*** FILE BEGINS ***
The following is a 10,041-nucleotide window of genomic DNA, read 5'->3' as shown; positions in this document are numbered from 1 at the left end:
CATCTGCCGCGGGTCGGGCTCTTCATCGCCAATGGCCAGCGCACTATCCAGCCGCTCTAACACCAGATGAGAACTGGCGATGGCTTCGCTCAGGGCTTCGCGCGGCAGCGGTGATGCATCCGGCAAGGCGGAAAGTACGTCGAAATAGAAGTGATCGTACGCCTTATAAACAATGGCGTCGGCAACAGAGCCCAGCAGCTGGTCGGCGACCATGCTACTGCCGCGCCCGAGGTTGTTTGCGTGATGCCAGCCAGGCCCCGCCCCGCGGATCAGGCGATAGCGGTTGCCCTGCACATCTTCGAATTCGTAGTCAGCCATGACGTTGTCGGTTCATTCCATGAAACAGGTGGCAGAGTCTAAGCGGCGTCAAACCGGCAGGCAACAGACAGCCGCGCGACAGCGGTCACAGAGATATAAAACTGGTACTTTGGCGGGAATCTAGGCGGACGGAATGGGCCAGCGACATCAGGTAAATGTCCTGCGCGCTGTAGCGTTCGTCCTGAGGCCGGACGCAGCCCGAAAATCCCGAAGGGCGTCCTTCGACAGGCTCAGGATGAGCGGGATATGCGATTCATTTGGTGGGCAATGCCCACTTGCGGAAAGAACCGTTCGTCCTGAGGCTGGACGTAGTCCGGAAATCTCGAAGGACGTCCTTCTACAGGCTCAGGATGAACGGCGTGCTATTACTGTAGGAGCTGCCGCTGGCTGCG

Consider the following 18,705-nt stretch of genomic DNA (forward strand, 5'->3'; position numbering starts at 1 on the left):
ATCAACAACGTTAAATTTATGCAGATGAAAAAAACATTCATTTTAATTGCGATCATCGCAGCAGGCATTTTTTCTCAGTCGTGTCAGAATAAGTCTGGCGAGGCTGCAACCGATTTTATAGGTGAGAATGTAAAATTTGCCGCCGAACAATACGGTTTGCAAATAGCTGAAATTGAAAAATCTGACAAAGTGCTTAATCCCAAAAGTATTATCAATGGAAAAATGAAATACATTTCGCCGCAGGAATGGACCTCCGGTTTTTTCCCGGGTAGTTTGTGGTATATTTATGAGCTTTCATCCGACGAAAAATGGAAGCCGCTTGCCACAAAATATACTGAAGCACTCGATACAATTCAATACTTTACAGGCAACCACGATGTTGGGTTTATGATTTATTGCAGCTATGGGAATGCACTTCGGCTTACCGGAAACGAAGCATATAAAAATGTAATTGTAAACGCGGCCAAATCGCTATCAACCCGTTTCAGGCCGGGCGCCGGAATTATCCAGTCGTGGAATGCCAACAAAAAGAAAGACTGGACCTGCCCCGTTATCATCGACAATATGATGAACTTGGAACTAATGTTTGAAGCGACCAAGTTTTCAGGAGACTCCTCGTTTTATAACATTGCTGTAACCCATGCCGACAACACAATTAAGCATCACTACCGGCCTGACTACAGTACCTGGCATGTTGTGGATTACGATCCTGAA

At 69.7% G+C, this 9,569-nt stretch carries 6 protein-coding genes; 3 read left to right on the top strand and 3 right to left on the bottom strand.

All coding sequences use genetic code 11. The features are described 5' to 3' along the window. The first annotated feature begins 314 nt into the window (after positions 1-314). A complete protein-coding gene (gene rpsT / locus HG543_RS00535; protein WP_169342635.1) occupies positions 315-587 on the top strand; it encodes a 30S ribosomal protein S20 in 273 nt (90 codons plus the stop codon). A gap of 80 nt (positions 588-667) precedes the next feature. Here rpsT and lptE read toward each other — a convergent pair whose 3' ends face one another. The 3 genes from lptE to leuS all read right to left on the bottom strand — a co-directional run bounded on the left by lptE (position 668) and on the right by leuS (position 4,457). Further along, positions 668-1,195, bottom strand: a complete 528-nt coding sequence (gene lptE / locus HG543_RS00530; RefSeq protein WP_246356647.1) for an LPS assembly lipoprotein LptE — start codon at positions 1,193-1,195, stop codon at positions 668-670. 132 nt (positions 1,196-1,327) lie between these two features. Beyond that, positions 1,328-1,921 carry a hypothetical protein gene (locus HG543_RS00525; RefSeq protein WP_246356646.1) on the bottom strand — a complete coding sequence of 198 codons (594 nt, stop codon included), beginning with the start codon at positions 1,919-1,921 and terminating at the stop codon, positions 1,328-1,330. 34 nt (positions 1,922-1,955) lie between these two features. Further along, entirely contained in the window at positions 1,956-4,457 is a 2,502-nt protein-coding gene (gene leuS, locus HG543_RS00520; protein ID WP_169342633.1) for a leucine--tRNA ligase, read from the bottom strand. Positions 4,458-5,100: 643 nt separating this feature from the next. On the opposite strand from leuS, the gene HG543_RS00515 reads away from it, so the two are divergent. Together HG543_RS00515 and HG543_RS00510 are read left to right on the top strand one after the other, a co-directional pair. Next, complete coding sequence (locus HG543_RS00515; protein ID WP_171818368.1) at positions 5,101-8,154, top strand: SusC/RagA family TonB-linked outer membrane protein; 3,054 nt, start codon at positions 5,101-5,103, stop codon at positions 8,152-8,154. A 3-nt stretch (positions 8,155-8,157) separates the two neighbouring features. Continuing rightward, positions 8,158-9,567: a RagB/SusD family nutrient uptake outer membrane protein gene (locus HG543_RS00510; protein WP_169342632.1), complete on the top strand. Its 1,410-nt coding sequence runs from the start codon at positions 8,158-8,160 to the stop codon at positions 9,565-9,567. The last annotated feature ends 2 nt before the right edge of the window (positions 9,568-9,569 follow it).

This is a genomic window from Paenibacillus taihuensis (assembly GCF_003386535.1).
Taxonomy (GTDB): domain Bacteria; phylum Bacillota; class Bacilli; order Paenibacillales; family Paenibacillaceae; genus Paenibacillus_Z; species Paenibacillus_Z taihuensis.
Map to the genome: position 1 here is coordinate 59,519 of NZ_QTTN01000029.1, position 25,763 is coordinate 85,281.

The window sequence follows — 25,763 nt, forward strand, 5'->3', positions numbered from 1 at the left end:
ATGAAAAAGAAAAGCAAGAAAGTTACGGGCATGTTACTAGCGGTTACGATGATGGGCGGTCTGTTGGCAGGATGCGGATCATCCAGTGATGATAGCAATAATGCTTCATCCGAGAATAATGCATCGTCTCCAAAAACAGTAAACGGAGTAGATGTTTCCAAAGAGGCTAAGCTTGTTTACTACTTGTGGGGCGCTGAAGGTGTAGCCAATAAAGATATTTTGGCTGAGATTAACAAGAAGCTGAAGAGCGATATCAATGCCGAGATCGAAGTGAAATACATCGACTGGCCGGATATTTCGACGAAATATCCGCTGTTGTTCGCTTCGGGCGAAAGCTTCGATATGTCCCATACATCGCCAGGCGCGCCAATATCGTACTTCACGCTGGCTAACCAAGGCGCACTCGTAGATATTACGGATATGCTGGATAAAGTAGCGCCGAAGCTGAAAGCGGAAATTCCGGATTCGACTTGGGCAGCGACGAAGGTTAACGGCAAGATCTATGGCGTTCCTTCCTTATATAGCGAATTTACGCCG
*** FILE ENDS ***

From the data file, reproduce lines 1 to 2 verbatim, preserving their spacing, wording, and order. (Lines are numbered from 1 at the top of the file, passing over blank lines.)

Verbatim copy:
The following is a 10,041-nucleotide window of genomic DNA, read 5'->3' as shown; positions in this document are numbered from 1 at the left end:
CATCTGCCGCGGGTCGGGCTCTTCATCGCCAATGGCCAGCGCACTATCCAGCCGCTCTAACACCAGATGAGAACTGGCGATGGCTTCGCTCAGGGCTTCGCGCGGCAGCGGTGATGCATCCGGCAAGGCGGAAAGTACGTCGAAATAGAAGTGATCGTACGCCTTATAAACAATGGCGTCGGCAACAGAGCCCAGCAGCTGGTCGGCGACCATGCTACTGCCGCGCCCGAGGTTGTTTGCGTGATGCCAGCCAGGCCCCGCCCCGCGGATCAGGCGATAGCGGTTGCCCTGCACATCTTCGAATTCGTAGTCAGCCATGACGTTGTCGGTTCATTCCATGAAACAGGTGGCAGAGTCTAAGCGGCGTCAAACCGGCAGGCAACAGACAGCCGCGCGACAGCGGTCACAGAGATATAAAACTGGTACTTTGGCGGGAATCTAGGCGGACGGAATGGGCCAGCGACATCAGGTAAATGTCCTGCGCGCTGTAGCGTTCGTCCTGAGGCCGGACGCAGCCCGAAAATCCCGAAGGGCGTCCTTCGACAGGCTCAGGATGAGCGGGATATGCGATTCATTTGGTGGGCAATGCCCACTTGCGGAAAGAACCGTTCGTCCTGAGGCTGGACGTAGTCCGGAAATCTCGAAGGACGTCCTTCTACAGGCTCAGGATGAACGGCGTGCTATTACTGTAGGAGCTGCCGCTGGCTGCG